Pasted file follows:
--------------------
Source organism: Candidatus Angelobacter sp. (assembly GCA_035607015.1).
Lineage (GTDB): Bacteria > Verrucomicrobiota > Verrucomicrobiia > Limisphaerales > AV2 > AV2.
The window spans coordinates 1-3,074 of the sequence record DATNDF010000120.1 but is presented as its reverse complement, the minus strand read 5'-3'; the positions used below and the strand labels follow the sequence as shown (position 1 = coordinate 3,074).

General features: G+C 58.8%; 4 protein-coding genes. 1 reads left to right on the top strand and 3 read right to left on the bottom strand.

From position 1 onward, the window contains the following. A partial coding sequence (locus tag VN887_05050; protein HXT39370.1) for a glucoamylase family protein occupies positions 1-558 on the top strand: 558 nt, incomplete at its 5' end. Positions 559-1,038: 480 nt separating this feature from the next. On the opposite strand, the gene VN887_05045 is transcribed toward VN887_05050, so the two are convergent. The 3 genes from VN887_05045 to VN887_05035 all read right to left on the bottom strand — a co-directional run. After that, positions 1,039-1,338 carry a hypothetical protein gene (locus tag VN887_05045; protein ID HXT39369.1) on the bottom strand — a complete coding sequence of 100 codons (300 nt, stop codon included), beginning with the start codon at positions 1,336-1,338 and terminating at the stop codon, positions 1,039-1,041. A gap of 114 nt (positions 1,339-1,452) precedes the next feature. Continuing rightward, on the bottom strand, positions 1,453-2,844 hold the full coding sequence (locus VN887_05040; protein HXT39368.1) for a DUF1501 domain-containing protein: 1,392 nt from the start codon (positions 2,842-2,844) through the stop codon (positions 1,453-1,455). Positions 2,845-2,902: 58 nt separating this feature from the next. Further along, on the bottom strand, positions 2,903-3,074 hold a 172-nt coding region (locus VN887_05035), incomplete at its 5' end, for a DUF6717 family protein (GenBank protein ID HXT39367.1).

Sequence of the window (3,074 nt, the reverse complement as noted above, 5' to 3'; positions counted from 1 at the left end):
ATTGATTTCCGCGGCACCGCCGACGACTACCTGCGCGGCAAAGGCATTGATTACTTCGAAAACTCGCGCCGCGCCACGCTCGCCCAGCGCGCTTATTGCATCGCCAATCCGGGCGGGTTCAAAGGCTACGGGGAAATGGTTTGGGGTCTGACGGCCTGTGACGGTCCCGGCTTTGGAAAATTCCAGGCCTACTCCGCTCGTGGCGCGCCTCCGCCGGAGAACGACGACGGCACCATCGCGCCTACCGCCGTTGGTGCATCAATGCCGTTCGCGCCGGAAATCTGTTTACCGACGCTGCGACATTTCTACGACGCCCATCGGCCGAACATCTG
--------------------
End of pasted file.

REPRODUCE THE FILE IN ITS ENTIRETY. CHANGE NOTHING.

Source organism: Candidatus Angelobacter sp. (assembly GCA_035607015.1).
Lineage (GTDB): Bacteria > Verrucomicrobiota > Verrucomicrobiia > Limisphaerales > AV2 > AV2.
The window spans coordinates 1-3,074 of the sequence record DATNDF010000120.1 but is presented as its reverse complement, the minus strand read 5'-3'; the positions used below and the strand labels follow the sequence as shown (position 1 = coordinate 3,074).

General features: G+C 58.8%; 4 protein-coding genes. 1 reads left to right on the top strand and 3 read right to left on the bottom strand.

From position 1 onward, the window contains the following. A partial coding sequence (locus tag VN887_05050; protein HXT39370.1) for a glucoamylase family protein occupies positions 1-558 on the top strand: 558 nt, incomplete at its 5' end. Positions 559-1,038: 480 nt separating this feature from the next. On the opposite strand, the gene VN887_05045 is transcribed toward VN887_05050, so the two are convergent. The 3 genes from VN887_05045 to VN887_05035 all read right to left on the bottom strand — a co-directional run. After that, positions 1,039-1,338 carry a hypothetical protein gene (locus tag VN887_05045; protein ID HXT39369.1) on the bottom strand — a complete coding sequence of 100 codons (300 nt, stop codon included), beginning with the start codon at positions 1,336-1,338 and terminating at the stop codon, positions 1,039-1,041. A gap of 114 nt (positions 1,339-1,452) precedes the next feature. Continuing rightward, on the bottom strand, positions 1,453-2,844 hold the full coding sequence (locus VN887_05040; protein HXT39368.1) for a DUF1501 domain-containing protein: 1,392 nt from the start codon (positions 2,842-2,844) through the stop codon (positions 1,453-1,455). Positions 2,845-2,902: 58 nt separating this feature from the next. Further along, on the bottom strand, positions 2,903-3,074 hold a 172-nt coding region (locus VN887_05035), incomplete at its 5' end, for a DUF6717 family protein (GenBank protein ID HXT39367.1).

Sequence of the window (3,074 nt, the reverse complement as noted above, 5' to 3'; positions counted from 1 at the left end):
ATTGATTTCCGCGGCACCGCCGACGACTACCTGCGCGGCAAAGGCATTGATTACTTCGAAAACTCGCGCCGCGCCACGCTCGCCCAGCGCGCTTATTGCATCGCCAATCCGGGCGGGTTCAAAGGCTACGGGGAAATGGTTTGGGGTCTGACGGCCTGTGACGGTCCCGGCTTTGGAAAATTCCAGGCCTACTCCGCTCGTGGCGCGCCTCCGCCGGAGAACGACGACGGCACCATCGCGCCTACCGCCGTTGGTGCATCAATGCCGTTCGCGCCGGAAATCTGTTTACCGACGCTGCGACATTTCTACGACGCCCATCGGCCGAACATCTG